Early readers, scholars, and editors of the New Testament : papers from the Eighth Birmingham Colloquium on the Textual Criticism of the New Testament / edited by H.A.G. Houghton.Material type: TextSeries: Texts and studies (Gorgias Press) ; 11.Publication details: Piscataway, NJ, : Gorgias Press, 2014.Description: 1 online resource (xiv, 233 p.)ISBN:
- 225.4/046 23
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Proceedings of the Eighth Birmingham Colloquium on the Textual Criticism of the New Testament, held in the Orchard Learning Resource Centre at the University of Birmingham, March 4-6, 2013.
Includes bibliographical references and index.
Hupr̊etai ... tou logou: does Luke1:2 throw light onto the book practices of the late first-century churches? / Thomas O'Loughlin -- The Gospel of John and its original readers / Hans Fr̲ster with Ulrike Swoboda -- The Eusebian Canons: their implications and potential / Satoshi Toda -- Donkeys or shoulders? Augustine as a textual critic of the Old and New Testament / Rebekka Schirner -- The sources for the temptations episode in the Paschale Carmen of Sedulius / Oliver Norris -- A reintroduction to the Budapest anonymous commentary on the Pauline letters / R.F. Maclachlan / Preliminary investigations of Origen's text of Galatians / Matthew R. Steinfeld -- Family 1 in Mark: preliminary results / Amy S. Anderson -- Textual criticism and the interpretation of texts: the example of the Gospel of John / Hans Fr̲ster -- The correspondence of Erwin Nestle with the BFBS and the 'Nestle-Kilpatrick' Greek New Testament edition of 1958 / Simon Crisp.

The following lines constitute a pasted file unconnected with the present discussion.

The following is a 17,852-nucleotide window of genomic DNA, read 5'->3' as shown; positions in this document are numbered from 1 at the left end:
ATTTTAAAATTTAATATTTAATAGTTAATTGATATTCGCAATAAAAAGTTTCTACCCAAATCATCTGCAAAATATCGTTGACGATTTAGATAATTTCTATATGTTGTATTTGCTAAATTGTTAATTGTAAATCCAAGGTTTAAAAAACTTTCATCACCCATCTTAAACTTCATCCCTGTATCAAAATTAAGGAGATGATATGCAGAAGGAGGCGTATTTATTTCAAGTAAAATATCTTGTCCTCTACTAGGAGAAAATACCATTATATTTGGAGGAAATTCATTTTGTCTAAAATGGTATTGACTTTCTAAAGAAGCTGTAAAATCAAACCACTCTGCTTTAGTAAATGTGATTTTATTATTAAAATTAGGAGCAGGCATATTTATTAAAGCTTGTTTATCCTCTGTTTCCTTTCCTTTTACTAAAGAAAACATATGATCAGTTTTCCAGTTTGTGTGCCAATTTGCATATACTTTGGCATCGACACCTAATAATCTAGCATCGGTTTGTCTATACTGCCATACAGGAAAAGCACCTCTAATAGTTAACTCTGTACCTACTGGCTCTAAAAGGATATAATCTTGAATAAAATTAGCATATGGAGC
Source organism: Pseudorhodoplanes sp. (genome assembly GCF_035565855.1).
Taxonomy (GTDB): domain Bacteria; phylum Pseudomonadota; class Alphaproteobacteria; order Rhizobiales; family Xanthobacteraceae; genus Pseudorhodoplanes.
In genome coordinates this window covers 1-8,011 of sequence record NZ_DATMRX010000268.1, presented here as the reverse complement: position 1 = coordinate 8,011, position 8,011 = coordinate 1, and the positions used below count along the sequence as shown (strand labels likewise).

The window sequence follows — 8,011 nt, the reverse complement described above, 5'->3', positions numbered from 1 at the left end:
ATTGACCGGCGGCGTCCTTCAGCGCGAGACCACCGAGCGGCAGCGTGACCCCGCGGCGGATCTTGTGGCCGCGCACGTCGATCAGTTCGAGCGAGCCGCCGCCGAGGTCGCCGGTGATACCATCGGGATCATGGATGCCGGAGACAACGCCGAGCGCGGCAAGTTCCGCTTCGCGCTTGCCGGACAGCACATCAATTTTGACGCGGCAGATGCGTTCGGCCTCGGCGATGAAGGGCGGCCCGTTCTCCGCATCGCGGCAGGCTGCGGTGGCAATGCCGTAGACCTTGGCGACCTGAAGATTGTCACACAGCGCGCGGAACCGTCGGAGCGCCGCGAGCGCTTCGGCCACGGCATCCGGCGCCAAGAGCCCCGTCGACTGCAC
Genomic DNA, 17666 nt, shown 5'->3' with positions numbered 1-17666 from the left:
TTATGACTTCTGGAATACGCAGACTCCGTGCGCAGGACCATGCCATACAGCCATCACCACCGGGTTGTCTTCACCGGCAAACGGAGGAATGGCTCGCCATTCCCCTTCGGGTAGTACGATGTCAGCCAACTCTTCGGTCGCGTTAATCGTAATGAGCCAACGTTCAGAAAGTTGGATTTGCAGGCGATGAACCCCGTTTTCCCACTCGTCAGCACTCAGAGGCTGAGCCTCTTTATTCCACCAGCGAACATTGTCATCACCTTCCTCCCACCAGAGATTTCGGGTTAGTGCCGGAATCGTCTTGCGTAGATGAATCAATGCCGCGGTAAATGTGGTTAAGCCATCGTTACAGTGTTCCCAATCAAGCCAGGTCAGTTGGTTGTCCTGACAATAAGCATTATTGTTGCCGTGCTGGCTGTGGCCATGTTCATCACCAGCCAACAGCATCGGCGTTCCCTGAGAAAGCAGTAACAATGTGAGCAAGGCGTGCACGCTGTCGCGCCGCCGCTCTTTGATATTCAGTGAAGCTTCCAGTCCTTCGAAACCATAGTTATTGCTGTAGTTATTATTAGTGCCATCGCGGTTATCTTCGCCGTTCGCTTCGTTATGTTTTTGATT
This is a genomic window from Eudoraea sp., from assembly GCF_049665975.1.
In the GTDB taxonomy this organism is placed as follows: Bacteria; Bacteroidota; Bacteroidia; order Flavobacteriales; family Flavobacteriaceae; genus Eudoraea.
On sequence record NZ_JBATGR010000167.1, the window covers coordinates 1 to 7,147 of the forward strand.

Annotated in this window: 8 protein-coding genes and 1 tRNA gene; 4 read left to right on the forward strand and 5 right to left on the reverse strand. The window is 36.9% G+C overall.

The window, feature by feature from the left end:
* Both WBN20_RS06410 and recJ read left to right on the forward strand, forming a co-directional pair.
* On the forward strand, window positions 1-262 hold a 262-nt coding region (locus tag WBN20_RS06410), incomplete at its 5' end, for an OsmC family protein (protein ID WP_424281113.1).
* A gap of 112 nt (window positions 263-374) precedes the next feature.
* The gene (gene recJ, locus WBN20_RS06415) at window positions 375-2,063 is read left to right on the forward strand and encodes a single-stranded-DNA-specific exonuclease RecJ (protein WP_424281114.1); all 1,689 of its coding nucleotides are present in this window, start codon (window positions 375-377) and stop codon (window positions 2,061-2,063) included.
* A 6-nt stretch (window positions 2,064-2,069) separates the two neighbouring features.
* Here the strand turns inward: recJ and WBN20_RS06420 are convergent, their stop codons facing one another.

"The New Testament text has a long and varied history, in which readers, scholars and editors all play a part. Understanding the ways in which these users engage with the text, including the physical form in which they encounter the Bible, its role in liturgy, the creation of scholarly apparatus and commentary, types of quotation and allusion, and creative rewriting in different languages or genres, offers insight into its tradition and dissemination. The ten papers in this volume present original research focusing on primary material in a variety of fields and languages. Their scope stretches from the evidence in the gospels for 'ministers of the word', and the sources used by the evangelists, to the complex history and politics of a twentieth-century critical edition. Key third- and fourth-century figures are assessed, including Origen, Eusebius of Caesarea and Augustine, as well as an anonymous commentary on Paul used by Pelagius and only preserved in a single ninth-century manuscript. Traces of a pre-Vulgate Latin version are detected in the poetry of Sedulius, while early translations in general are explored as a way of shedding light on the initial reception of the gospels. One of the earliest scholarly 'editions' of the gospels, underlying the manuscripts known as Family 1, is examined in Mark."--